Epigenetics is the Power of You
Your DNA is a possibility. Your genes do not control your life. You have the ability to influence how your gene code is expressed. Thinking otherwise is giving over your power to someone else and positions you as a victim in your life. Genes are simply a blueprint, and they are not in charge of anything. That might be in conflict to what you learned in school, but just like Pluto is no longer classified as a planet, the DNA should no longer be called the “brain” of the cell.
On a physical level, we are primarily protein structures. The word “protein” literally means “primary particle” in Latin. DNA is a blueprint to build protein. Proteins are the building blocks of the body, and they are unique in that they are designed to change shape and move. One way of seeing life on the most fundamental physical level is that we are alive because proteins change shape and move.
Signals from the outside environment act upon the skin of a cell, called a cell membrane, by interacting with protein receptors within the membrane. The protein receptors change shape, move and then cause changes into the cell. Sometimes those changes inside the cell are acting upon the nucleus to affect the DNA and protein contained inside. These signals act upon the protein around the DNA in the same way by causing a change in shape and movement. The combination of the environmental signal influencing the proteins on the DNA affects how the genetic blueprint is expressed.
All the cells in our body contain the same DNA sequence no matter where they are found. Skin, liver, muscle, and pancreatic cells all have the exact same DNA despite vastly different structures and functions.
This is possible because nature loves efficiency. In its genius, nature found a way to pack 6.5 feet of DNA into smaller manageable bundles called chromosomes. Chemical tags are attached along the length of these long bundled up strands of DNA. The chemical tags allow some genes to be turned on and some genes to be turned off. This is called epigenetic modification. For example, for a cell to become a liver cell it must have the “liver cell DNA tag” turned “on” and the DNA tags to become a brain cell or heart cell turned “off”. This allows for the same genetic material to be used in every cell by simply sending chemical messengers to activate or deactivate the DNA.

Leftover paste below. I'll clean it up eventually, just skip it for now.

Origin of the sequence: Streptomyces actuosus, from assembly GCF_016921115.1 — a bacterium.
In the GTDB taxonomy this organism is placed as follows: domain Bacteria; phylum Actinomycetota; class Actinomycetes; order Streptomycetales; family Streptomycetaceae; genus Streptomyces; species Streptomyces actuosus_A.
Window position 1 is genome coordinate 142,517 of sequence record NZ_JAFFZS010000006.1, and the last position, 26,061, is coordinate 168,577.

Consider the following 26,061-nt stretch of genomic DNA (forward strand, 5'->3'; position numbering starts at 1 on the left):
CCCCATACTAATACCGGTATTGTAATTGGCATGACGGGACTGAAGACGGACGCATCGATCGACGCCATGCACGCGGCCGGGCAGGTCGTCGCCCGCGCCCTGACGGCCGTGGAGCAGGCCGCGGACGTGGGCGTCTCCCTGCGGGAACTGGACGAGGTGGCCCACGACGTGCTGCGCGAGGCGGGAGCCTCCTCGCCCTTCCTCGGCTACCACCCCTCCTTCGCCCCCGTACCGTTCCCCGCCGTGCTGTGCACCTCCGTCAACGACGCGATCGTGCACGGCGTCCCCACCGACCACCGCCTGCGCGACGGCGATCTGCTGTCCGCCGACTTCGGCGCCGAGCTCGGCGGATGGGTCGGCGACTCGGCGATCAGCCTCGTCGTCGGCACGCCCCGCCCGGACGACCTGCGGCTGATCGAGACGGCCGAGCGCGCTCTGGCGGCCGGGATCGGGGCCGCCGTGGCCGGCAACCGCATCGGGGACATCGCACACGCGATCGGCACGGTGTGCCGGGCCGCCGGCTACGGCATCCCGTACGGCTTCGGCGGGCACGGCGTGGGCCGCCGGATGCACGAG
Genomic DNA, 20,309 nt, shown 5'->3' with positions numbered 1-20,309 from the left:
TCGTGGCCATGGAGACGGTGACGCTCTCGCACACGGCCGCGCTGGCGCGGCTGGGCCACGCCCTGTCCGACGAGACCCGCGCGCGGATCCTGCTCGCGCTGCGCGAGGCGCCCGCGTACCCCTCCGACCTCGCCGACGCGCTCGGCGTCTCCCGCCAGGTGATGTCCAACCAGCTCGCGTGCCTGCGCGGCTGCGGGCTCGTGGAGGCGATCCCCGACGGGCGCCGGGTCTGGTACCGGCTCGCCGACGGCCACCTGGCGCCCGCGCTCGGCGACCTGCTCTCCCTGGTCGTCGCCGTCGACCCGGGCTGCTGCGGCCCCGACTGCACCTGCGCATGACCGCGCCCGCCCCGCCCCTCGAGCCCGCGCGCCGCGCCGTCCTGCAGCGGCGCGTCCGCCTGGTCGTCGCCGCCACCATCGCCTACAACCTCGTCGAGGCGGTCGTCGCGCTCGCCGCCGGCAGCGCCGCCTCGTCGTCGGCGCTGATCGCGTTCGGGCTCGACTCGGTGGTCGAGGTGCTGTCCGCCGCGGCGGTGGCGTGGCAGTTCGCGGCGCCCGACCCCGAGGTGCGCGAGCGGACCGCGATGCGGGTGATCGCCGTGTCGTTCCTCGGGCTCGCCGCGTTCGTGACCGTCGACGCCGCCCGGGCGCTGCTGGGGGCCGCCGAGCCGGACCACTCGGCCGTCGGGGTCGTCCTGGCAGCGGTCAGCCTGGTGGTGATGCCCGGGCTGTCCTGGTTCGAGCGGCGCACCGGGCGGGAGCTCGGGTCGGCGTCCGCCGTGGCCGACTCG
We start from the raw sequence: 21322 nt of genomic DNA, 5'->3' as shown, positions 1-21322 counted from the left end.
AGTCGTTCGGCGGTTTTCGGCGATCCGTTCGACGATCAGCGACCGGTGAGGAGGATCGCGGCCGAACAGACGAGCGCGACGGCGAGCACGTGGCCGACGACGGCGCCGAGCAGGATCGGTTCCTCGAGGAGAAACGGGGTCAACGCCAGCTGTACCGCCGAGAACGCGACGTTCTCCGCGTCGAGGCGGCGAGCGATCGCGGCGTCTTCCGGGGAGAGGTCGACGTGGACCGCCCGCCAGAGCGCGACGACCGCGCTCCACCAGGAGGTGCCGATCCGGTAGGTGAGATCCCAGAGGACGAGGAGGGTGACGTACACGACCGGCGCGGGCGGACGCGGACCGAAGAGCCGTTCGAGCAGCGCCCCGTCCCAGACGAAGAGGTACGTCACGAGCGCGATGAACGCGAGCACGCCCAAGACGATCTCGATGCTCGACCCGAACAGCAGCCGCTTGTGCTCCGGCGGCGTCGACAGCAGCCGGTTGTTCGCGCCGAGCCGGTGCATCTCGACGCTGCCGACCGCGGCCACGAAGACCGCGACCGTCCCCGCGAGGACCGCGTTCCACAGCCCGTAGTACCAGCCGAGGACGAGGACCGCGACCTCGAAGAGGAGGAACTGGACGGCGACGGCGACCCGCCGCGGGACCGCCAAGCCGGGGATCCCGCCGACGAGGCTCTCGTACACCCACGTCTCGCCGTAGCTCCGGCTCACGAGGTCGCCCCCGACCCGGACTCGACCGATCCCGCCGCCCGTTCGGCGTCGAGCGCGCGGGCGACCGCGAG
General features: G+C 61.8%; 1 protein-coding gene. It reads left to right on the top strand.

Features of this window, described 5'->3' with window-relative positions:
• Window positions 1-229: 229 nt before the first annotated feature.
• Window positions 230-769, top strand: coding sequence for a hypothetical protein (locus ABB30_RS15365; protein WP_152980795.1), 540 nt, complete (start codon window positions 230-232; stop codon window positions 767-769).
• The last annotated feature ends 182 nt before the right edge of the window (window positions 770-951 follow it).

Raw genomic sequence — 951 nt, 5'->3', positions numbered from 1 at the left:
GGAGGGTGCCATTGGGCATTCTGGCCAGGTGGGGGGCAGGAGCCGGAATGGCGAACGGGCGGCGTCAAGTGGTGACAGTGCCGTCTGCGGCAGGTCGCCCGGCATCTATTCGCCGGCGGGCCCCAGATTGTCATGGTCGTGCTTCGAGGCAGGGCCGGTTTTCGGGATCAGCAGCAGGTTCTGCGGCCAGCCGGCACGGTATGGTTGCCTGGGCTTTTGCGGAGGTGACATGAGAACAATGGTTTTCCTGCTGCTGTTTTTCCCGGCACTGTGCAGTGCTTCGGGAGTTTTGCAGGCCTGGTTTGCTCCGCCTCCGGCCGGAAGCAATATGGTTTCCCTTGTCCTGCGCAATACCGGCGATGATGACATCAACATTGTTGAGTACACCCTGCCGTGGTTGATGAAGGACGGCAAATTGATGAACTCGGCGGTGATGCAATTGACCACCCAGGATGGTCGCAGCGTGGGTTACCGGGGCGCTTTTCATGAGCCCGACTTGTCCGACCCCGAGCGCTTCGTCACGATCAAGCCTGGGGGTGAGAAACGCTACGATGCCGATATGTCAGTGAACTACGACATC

Epigenetic modification of cells happens in two very significant biochemical pathways: DNA Methylation and Histone Modification. These processes are involved in the gene expression through silencing or repression. The outside environment acts upon it by adding methyl or acetyl groups to some part of the DNA. The environment is the adapting the code as needed. As you can imagine, this is a very important process required to keep the body performing harmoniously. It is well known that in metabolic illnesses such as cancer, the epigenetic modification pathways have become severely deranged.
And, perhaps now it is easier to understand why methylation is critically important to understanding health. Epigenetics is the revolutionary discovery that the environment helps decide how the DNA will be READ but does not change the code. This process in nature is not random. There are sophisticated controls using methyl groups to decide which gene to use based upon what is happening in the environment at the time. This is incredible power. We can greatly influence our environmental signals acting upon our DNA through food, air, water, drugs, nutrients, sleep, movement, and mental attitude, otherwise known as the Foundation for Health.